Median nerve compression (Carpal Tunnel Syndrome): Symptoms, Causes, Diagnosis & Treatment

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Median nerve compression (Carpal Tunnel Syndrome): Symptoms, Causes, Diagnosis & Treatment

Carpal tunnel syndrome (CTS), also known as median nerve compression is a medical condition due to compression of the median nerve as it travels through the wrist at the carpal tunnel.

The common symptom pain, may extend up the arm which can lead to weak grip strength and after a long period of time the muscles at the base of the thumb may waste away. Thus, being physically active can decrease the risk of developing CTS.

More than 10 million cases are reported in India, per year. CTS usually begins in adulthood, and women are more commonly affected compared to men.

How does Carpal Tunnel Syndrome affect your body?

Carpal tunnel syndrome is the consequence of a compressed median nerve. This means that something puts pressure on the nerve that runs down the palm side of the wrist. The median nerve is connected to the first three fingers on each hand, so when compressed, nerve signals to those fingers are damaged resulting in a tingling sensation or numbness that can eventually cause the muscles in the wrists and hands to weaken. If untreated, the nerve and muscle damage may be permanent.

What are the causes of Carpal Tunnel Syndrome?

  • While most cases of CTS are of unknown cause, some can be associated with any condition that causes pressure on the median nerve at the wrist.
  • CTS can be caused by conditions including obesity, hypothyroidism, arthritis, diabetes, prediabetes (impaired glucose tolerance), and trauma.
  • Genetics can also play a role in causing CTS.Using birth control pills does not affect the risk.
  • Intrinsic factors that exert pressure within the tunnel, and extrinsic factors which include benign tumors such as lipomas, ganglion, and vascular malformation can cause CTS.
  • Severe CTS often is a symptom of transthyretin amyloidosis-associated polyneuropathy.
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What are the risk factors of Carpal Tunnel Syndrome?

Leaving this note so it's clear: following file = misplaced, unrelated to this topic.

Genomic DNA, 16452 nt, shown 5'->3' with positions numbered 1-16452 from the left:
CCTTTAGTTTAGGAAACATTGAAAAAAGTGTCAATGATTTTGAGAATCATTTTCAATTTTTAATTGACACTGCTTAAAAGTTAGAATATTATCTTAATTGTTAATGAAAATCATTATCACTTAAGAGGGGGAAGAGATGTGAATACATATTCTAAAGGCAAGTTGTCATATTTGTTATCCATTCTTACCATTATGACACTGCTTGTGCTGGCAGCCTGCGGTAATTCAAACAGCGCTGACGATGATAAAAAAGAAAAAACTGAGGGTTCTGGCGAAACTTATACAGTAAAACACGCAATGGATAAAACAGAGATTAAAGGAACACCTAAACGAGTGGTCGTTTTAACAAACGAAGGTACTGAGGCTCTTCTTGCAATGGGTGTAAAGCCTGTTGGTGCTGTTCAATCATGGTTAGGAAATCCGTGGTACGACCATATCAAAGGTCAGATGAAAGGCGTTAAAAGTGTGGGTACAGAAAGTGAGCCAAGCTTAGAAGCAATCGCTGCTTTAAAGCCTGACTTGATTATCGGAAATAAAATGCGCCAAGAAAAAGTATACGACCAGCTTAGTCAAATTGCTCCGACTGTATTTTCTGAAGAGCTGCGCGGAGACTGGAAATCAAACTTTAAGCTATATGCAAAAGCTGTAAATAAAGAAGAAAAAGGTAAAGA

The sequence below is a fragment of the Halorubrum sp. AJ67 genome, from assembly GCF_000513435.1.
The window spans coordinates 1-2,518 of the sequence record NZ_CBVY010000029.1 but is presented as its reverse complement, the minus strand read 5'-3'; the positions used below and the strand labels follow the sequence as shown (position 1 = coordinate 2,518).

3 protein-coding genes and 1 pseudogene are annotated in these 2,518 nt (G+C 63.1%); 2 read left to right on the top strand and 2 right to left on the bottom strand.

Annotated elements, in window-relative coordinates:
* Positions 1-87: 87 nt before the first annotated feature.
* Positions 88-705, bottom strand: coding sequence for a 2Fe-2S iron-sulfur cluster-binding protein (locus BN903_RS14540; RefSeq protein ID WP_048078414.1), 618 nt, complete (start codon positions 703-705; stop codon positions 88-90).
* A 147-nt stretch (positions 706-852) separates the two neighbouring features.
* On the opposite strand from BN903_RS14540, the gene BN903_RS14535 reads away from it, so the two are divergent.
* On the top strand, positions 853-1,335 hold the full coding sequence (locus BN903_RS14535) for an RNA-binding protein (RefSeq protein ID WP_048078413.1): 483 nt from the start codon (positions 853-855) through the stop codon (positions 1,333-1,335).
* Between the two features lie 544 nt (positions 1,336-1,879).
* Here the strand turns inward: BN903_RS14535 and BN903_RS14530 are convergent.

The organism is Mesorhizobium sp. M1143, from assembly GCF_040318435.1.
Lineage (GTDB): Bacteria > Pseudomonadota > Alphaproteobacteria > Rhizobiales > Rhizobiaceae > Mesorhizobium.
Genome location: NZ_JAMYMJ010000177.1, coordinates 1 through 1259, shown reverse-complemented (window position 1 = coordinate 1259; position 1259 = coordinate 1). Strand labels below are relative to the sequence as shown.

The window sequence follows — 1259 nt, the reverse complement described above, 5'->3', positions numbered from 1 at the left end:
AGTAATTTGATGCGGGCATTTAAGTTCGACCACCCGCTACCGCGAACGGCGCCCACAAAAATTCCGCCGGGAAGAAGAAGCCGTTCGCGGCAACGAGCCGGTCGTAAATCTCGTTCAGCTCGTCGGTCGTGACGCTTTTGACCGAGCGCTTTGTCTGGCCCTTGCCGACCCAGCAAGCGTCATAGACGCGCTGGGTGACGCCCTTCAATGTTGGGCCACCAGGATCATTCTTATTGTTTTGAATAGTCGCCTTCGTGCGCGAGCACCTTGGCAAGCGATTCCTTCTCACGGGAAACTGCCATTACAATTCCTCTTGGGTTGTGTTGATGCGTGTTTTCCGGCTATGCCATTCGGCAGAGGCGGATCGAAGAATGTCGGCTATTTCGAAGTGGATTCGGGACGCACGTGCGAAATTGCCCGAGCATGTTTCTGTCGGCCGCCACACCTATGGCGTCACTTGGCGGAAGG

• Intrinsic factors-Wrist fracture, arthritis, fracture or dislocation that deforms the small bones in the wrist, can alter the space within the carpal tunnel and put pressure on the median nerve. Also people with smaller carpal tunnel may be more likely to have CTS.
  • Sex– CTS is generally more common in women than men. This might be because the carpal tunnel area is relatively smaller in women than in men.
  • Nerve-damaging conditions-Chronic illness such as diabetes, increase the risk of nerve damage, including damage to median nerve.
  • Inflammatory conditions– Conditions involving inflammatory such as rheumatoid arthritis, can affect the lining around the tendons in the wrist and put pressure on median nerve.
  • Obesity– Obesity puts a significant risk factor for carpal tunnel syndrome.
  • Alterations in the balance of body fluids– Fluid retention may increase the pressure within carpal tunnel, irritating the median nerve. This is usually common during pregnancy and menopause.
  • Workplace factors-Working with vibrating tools or on an assembly line that requires prolonged or repetitive flexing of the wrist may create harmful pressure on the median nerve or worsen existing nerve damage.
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What are the symptoms of Carpal Tunnel Syndrome?

Common CTS symptoms include:

  • Tingling or numbness– Tingling and numbness usually in the thumb and index, middle or ring fingers are affected, but not little finger. A sensation like an electric shock in these fingers can also be experienced. These symptoms often occur while holding a steering wheel, phone or newspaper and may also wake you from sleep.
  • Weakness-Weakness in hand and a tendency to drop objects due to the numbness in hand or weakness of the thumb’s pinching muscles, which are also controlled by the median nerve.
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How is Carpal Tunnel Syndrome diagnosed?

  • History of symptoms– Reviewing symptomslike numbness in finger(s) may indicate a problem other than carpal tunnel syndrome.
  • Physical examination– Physical examination includes testing for the feeling in fingers and the strength of the muscles in the hand.Bending the wrist, tapping on the nerve or simply pressing on the nerve can also trigger symptoms in many people.
  • X-ray– X-ray of the affected wrist can be done to exclude other causes of wrist pain, such as arthritis or a fracture.